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Complete position-by-position grades for the 49ers wild 23-17 win over the Cowboys

DeMeco led a dominant defense and Deebo did his thing.

NFC Wild Card Playoffs - San Francisco 49ers v Dallas Cowboys
49ers WR Deebo Samuel running against the Dallas Cowboys in the 2022 NFC Wild Card Round.
Photo by Tom Pennington/Getty Images

The San Francisco 49ers kept their season going with a 23-17 win over the Dallas Cowboys in the NFC Wild Card Round. The Niners started hot and almost put the game out of reach early, but it would not be a 49ers game this season without some added stress. Still, before we move on to their matchup against the Green Bay Packers next weekend, let's take a look at how each position group contributed to the victory:

Quarterback: D-

Jimmy Garoppolo was very good in the first half, putting the Niners in a great position early. Had Shanahan been more aggressive, there's a chance San Francisco could have solidified the victory even sooner and saved everyone a lot of stress. However, Dallas stayed within striking distance, and Garoppolo reverted to the player that made fans call for Trey Lance.

He threw a horrible interception on the first drive of the fourth quarter, and he made several dangerous throws in the second half. He also airmailed a wide-open Brandon Aiyuk on what could have been a huge third-down conversion and did not wait for Trent Williams to get set on fourth-and-inches, which prompted a flag that led Shanahan to punt and give Dallas' offense one more shot.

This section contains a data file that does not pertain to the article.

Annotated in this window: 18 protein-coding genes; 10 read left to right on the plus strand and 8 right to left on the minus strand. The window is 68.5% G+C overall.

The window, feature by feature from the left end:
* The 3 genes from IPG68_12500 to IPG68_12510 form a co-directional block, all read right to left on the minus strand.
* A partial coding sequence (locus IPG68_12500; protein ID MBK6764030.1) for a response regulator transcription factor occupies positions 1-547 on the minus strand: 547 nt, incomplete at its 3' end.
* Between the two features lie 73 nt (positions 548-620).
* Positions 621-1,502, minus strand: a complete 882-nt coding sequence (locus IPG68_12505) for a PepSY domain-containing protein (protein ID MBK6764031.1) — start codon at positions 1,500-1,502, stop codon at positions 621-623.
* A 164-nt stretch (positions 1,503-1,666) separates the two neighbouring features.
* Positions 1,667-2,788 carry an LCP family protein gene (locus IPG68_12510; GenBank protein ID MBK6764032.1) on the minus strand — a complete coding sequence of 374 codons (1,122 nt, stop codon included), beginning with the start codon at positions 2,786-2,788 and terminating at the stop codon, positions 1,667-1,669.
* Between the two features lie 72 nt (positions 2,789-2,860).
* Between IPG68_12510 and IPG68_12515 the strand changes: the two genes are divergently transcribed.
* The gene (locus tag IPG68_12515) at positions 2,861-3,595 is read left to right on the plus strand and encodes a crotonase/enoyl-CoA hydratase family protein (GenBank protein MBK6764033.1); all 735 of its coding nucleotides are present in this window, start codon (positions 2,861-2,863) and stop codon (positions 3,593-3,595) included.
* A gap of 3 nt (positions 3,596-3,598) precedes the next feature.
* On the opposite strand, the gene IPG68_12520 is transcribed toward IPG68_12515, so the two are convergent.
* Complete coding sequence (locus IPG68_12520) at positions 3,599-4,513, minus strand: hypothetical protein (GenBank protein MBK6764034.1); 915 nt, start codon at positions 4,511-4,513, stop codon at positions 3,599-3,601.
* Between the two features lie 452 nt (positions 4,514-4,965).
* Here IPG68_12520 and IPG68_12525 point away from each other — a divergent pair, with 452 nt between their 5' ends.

Running backs: A-

Elijah Mitchell again did not dominate the game, but he received 27 carries and bashed through contact for most of his 96 yards and touchdown. Most important of all, he did not fumble. With Garoppolo's turnover-prone tendencies, any major misstep from Mitchell could have cost San Francisco the game.

Tight ends: C+

George Kittle is perfectly content and impactful as a decoy and blocker. With that said, Kittle nearly committed a costly fumble in the second half after a low throw from Garoppolo. The pass hit the ground, negating the fumble, but it could have easily been a pivotal moment in a Cowboys comeback had Kittle actually caught the pass.

If the 49ers pull off an upset next week in Green Bay, it sure feels like Kittle is due for a big game.

Wide receivers: A+

Deebo Samuel caught all three of his targets for 38 receiving yards, but he continued his recent trend of doing his most considerable damage out of the backfield. Samuel took his 10 carries for 72 yards and a touchdown, including the third-down reverse that nearly sealed the game.